It can also make what you see downright confusing. Say you’re watching a football game. If the ball is flying across the screen, it could move too fast for the algorithm to keep up, resulting in an artificial-looking image as more frames are added to compensate.

With video games, motion smoothing can add lag. That’s bad news.

In almost all cases, it’s best to switch motion smoothing off altogether.

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4. Choose the right mode

TVs are tuned up to their best and brightest in a store setting. With bright lights and vivid display footage, this looks great. At home, not so much.

You’ll find these settings under names like vivid, sports, dynamic, and bright. Most blow out colors and images. 

Try cinema or movie settings instead. This will bring your picture closer to what filmmakers originally intended you to see, and it just looks better in dim and natural light.

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5. Fine-tune with your eyes

Sometimes the preset settings don’t cut it. It’s worth spending the time tuning your TV settings exactly how you like them.

Settings you can adjust include contrast, hue, brightness, sharpness, and color temperature. Here’s the best way to do it.

  • Grab a few of your favorite movies that have a range of scenes with different lighting. Include scenes that are very dark, very light, filled with people, and extra colorful.
  • Set your room lighting to how it typically is when you watch TV.
  • In the dark scenes, adjust the brightness setting so shadows are as black as they can get while still showing detail.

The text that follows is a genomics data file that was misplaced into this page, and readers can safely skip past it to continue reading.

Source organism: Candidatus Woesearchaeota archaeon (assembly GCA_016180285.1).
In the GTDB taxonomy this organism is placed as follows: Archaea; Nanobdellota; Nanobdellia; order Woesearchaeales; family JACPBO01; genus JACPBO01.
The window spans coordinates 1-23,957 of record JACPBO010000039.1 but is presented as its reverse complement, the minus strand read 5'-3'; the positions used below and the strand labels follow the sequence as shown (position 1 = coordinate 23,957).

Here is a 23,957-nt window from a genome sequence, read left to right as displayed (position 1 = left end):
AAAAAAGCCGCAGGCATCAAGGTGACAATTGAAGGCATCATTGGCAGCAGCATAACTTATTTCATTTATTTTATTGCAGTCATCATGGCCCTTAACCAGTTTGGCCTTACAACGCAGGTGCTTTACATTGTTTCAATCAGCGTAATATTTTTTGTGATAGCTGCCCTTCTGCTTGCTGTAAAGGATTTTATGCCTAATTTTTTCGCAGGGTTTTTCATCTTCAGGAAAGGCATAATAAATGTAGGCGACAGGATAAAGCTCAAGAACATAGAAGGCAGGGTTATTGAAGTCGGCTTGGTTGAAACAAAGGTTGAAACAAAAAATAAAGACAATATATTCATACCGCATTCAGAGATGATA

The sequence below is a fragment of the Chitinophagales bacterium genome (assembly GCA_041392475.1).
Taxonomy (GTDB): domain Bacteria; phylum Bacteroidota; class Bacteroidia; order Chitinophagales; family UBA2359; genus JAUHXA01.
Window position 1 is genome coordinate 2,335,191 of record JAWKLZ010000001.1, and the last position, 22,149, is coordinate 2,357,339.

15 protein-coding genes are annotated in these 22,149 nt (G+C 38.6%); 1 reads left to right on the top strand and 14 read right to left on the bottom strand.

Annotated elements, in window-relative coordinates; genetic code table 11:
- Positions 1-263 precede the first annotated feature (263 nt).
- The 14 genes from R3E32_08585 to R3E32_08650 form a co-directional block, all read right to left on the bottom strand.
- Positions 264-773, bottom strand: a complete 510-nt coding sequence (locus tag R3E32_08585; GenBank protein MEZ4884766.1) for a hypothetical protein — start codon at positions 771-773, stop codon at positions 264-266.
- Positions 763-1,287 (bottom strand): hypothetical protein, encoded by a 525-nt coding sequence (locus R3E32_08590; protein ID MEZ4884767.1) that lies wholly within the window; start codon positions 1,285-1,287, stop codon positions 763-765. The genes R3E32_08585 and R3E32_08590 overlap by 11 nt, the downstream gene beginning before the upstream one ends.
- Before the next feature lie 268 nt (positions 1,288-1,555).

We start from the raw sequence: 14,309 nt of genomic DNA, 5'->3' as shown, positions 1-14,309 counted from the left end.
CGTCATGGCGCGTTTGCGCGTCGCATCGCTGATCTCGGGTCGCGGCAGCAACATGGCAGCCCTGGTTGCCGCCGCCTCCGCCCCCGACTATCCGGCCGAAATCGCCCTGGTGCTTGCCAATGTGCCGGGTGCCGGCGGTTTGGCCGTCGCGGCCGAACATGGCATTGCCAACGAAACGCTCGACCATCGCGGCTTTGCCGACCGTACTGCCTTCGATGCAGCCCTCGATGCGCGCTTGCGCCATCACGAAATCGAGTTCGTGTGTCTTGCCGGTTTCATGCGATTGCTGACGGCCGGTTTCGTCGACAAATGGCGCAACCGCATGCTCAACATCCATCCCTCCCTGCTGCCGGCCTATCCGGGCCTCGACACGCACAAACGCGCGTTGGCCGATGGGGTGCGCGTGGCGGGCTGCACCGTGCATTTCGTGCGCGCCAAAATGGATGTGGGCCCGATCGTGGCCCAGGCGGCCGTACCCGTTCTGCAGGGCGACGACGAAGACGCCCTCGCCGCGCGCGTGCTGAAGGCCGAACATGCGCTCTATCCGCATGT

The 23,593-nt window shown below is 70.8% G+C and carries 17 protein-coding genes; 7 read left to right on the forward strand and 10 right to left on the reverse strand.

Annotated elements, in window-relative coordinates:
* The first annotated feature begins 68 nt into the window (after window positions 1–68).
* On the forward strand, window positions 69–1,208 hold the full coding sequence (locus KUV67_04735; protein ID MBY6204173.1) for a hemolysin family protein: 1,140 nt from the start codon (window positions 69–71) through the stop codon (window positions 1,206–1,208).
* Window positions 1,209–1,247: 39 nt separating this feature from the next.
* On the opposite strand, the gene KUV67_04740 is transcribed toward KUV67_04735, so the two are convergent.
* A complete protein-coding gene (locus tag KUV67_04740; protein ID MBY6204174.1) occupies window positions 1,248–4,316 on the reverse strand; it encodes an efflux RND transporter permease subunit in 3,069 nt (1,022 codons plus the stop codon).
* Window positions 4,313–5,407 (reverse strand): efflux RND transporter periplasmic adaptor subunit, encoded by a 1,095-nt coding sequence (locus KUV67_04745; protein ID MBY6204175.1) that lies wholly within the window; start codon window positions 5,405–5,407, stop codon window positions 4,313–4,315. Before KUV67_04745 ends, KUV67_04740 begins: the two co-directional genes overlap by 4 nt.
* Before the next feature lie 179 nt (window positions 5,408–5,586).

• In a light scene, turn the contrast up so the white spaces are as white as possible without blowing out details.
  • Next, adjust the color temperature until skin tones and colors look natural.
  • If your TV has saturation controls, you can fine-tune how vivid the colors look. You want the sweet spot between “washed out” and “hurts your eyes to look at.”

Once you get everything looking good, test your settings with a few more movies at different lighting levels in the room. You also might need to turn the TV off a few times and come back after a few minutes to see your changes with fresh eyes.

If you need more help, you can try a calibration disc or video. Netflix even has one you can try. Tap or click here and scroll down to number 3.

6. Not happy? Start over

Let’s say you spend a bunch of time adjusting your settings, only to end up with a picture that’s even worse than when you started. Fear not. It’s simple to start over. Do that by resetting picture settings to the factory default.

  • On Samsung TVs, go to Settings > Picture > Expert Settings > Reset Picture > Yes.
  • If you have a Sony, go to Settings > Preferences > Picture > Reset > OK.
  • You can do the same with LG TVs by going to Settings > All Settings > Picture Mode Setting > Reset > Yes.